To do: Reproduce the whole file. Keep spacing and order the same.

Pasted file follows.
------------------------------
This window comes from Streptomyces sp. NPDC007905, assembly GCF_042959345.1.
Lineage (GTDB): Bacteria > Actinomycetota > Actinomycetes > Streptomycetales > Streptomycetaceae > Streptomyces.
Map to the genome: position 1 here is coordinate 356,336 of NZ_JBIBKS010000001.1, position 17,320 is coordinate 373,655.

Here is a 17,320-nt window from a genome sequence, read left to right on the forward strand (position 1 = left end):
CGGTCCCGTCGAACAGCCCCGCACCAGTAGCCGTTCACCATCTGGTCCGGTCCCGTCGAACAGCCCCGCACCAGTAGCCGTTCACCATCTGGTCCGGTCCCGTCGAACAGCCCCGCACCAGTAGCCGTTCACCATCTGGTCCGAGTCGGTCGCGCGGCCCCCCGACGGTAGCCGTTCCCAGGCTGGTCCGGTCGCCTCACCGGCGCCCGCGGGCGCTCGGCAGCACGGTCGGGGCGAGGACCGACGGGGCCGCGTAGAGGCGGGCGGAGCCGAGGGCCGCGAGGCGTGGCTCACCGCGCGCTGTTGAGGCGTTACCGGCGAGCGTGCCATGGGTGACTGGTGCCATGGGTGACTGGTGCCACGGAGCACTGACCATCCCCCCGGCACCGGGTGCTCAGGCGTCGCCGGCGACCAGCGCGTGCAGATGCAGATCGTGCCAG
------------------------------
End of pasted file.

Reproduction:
This window comes from Streptomyces sp. NPDC007905, assembly GCF_042959345.1.
Lineage (GTDB): Bacteria > Actinomycetota > Actinomycetes > Streptomycetales > Streptomycetaceae > Streptomyces.
Map to the genome: position 1 here is coordinate 356,336 of NZ_JBIBKS010000001.1, position 17,320 is coordinate 373,655.

Here is a 17,320-nt window from a genome sequence, read left to right on the forward strand (position 1 = left end):
CGGTCCCGTCGAACAGCCCCGCACCAGTAGCCGTTCACCATCTGGTCCGGTCCCGTCGAACAGCCCCGCACCAGTAGCCGTTCACCATCTGGTCCGGTCCCGTCGAACAGCCCCGCACCAGTAGCCGTTCACCATCTGGTCCGAGTCGGTCGCGCGGCCCCCCGACGGTAGCCGTTCCCAGGCTGGTCCGGTCGCCTCACCGGCGCCCGCGGGCGCTCGGCAGCACGGTCGGGGCGAGGACCGACGGGGCCGCGTAGAGGCGGGCGGAGCCGAGGGCCGCGAGGCGTGGCTCACCGCGCGCTGTTGAGGCGTTACCGGCGAGCGTGCCATGGGTGACTGGTGCCATGGGTGACTGGTGCCACGGAGCACTGACCATCCCCCCGGCACCGGGTGCTCAGGCGTCGCCGGCGACCAGCGCGTGCAGATGCAGATCGTGCCAG